Monday, January 23, 2012

The story of how I won't be playing 40k anytime soon

It's Monday and I have to rant yet again. It's just the kind of guy I am.

I have always been a bit reluctant about Warhammer 40.000, being both a much more fantasy-oriented hobbyist and a shelf space-lacking one. But every now and then there comes a time I look upon the 41st millennium with interest. I don't quite like most of the armies, but I have seriously considered at least a few as my future projects. These were the orks, the Space Wolves, a homebrew Space Marine chapter, the dark eldar and the necrons.

Now, thing is I already have a greenskin project (on the workbench as we speak, in fact), so orks are a no-go. Space Marines, well, everybody and their grandma has Space Marines. they are the most popular of GW products for a reason, but that same reason keeps me from buying them as well. The dark eldar, in the light of circumstances you'll read in a second, became winners of my "If I Ever D 40k Army" contest. But I'm getting ahead of myself.

When the previous necron codex had been published, the dark eldar were still stuck with their first edition and their horrible, horrible miniatures. That made necrons a no-brainer. I picked up the codex, but being a humble student at that time I simply could not afford the army itself. But I was simply smitten by their fable, and for me that's a deciding factor in everything that is Warhammer. I know some 40k veterans did not share my view, but I loved the whole backstory about the C'tan, how actually the necrons "work" and why they do what they do. Their sinister, secretive feel and single-minded purpose, the sense of looming danger they present, it was all great. I was hooked and I knew I will be making necrons someday.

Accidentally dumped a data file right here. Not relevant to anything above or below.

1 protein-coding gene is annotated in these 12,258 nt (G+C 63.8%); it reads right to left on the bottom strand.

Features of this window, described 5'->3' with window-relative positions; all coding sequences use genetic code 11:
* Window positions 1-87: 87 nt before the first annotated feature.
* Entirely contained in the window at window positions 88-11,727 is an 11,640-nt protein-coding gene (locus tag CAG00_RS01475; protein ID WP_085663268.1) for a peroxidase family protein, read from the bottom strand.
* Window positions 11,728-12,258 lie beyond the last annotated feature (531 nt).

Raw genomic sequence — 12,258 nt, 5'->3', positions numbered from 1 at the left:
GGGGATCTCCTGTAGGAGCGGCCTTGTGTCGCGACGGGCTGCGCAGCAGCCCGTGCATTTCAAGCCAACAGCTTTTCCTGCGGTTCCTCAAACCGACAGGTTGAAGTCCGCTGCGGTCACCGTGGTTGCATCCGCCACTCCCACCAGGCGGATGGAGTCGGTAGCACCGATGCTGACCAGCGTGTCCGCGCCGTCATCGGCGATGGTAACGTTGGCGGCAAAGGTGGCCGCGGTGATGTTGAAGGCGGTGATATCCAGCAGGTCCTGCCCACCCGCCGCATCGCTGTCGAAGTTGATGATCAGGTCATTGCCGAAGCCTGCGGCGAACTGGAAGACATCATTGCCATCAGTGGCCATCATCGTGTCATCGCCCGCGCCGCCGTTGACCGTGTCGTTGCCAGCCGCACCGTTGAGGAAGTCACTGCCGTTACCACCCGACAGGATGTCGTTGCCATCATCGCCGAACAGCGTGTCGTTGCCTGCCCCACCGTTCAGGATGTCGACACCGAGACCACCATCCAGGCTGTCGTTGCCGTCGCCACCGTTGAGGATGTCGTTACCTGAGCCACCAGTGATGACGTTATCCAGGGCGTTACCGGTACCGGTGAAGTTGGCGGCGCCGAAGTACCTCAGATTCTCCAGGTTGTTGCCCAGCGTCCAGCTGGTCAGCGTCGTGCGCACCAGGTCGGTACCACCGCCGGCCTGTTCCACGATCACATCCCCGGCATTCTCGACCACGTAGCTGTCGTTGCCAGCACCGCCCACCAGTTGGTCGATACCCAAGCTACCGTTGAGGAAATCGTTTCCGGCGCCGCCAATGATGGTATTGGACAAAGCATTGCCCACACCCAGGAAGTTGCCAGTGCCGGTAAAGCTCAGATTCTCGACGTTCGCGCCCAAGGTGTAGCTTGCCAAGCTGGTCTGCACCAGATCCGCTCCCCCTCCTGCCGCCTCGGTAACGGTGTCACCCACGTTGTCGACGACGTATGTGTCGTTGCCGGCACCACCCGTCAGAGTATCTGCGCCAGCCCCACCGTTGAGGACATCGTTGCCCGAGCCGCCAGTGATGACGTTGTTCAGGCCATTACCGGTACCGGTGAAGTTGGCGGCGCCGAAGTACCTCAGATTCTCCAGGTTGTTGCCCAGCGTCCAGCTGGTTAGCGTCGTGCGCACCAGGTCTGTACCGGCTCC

So when the new necron codex surfaced along with the new miniatures, as is tradition, I was overjoyed. I wasn't able to pick it up immediately. I did it last Saturday. I did not, for the life of me, like what I saw.

What GW did to the necron fable is, for me, nothing short of a crime. They basically turned a great, well-written race into Tomb Kings in space. It is so blatantly obvious throughout the codex I can’t really understand what thought process went behind the whole project. I know the necron fable was modest, but in my opinion that was what made them so great: they were supposed to be mysterious. That feel of enigmatic, but powerful dread was exactly what made necrons stand out as a definitive faction of the 41st millennium.

And now we have the C’tan not as the shadowy masters behind the necrons, but actually their slaves. Now the necrons are not a single, unified, galaxy-spanning force – now they just have their own separate areas of influence. Now they do not intend to harvest the sapient races and their worlds by the orders of their overlords – they want to get their fleshy bodies back… is this Pinocchio?

Am I butthurt? Maybe so. I had hopes for this army. I still like the miniatures very much (but where are the pariahs?). But as far as the fable goes, I think Matthew Ward has slaughtered it. Royally. He effectively killed what was great and appealing in this whole product. As the old adage goes, better is good's enemy. By comparison, the Vampire Counts fable was left untouched - and it served the army well. Take the hint GW...

So, I think dark eldar might be stepping into the spotlight and onto my workbench. Sometime. Do not expect them sooner than fall or winter of 2012. But expect them.

Thanks for reading and see you on Wednesday.

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